The goal of the OHSU study was to use a light-generating gene for development of an oral bacteria biosensor, and then examine the effect of minocycline hydrochloride either alone or in combination with lidocaine/prilocaine or chlorhexidine. The OHSU research team found that minocycline hydrochloride produced quick and effective results in treating periodontal infection. When lidocaine and prilocaine were added to the minocycline hydrochloride regimen, there was no interference with the potent antibacteriostatic activity of minocycline hydrochloride, but actually an additive antibacterial effect. The chlorhexidine rinse, in conjunction with either high or low doses of minocycline hydrochloride, also had an additive effect.
“We were pleased at the sensitivity of the bioluminescence-generating lux gene in the bacterial transformants and its use in determining antimicrobial activity. The biosensor system also allowed us to rapidly monitor inhibition of bacterial metabolism, which is promising,” noted Curt Machida, PhD, principal investigator and professor of integrative biosciences and pediatric dentistry in the OHSU School of Dentistry. Dr. Machida’s lab also hosted the study.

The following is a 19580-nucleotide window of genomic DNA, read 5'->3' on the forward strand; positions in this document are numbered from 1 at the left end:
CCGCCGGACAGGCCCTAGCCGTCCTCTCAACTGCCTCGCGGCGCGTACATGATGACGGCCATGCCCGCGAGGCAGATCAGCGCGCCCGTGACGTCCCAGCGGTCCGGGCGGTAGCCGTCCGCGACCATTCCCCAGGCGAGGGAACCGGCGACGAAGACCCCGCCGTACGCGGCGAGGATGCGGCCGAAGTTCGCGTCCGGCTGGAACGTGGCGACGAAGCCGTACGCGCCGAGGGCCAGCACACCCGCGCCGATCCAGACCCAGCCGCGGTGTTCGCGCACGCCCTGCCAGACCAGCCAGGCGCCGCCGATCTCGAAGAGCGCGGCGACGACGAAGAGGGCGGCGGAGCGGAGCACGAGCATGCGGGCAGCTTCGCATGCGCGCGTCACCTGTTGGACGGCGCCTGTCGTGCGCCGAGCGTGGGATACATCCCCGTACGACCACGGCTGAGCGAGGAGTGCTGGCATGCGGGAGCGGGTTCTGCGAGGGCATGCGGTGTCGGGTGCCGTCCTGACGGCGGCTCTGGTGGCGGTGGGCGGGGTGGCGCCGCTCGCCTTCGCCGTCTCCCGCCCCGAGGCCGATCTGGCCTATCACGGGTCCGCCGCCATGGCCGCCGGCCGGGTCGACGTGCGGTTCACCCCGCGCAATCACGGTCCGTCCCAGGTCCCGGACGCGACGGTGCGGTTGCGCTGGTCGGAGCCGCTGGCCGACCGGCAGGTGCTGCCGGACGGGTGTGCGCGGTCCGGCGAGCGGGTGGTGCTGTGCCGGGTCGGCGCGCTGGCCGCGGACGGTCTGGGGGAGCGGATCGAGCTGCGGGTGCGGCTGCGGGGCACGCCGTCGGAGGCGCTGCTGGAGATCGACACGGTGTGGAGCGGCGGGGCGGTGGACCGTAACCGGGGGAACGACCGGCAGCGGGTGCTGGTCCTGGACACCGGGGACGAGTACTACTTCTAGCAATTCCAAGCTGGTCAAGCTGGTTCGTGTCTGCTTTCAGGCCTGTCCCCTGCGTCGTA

(Source: OHSU School of Dentistry, October 13, 2010)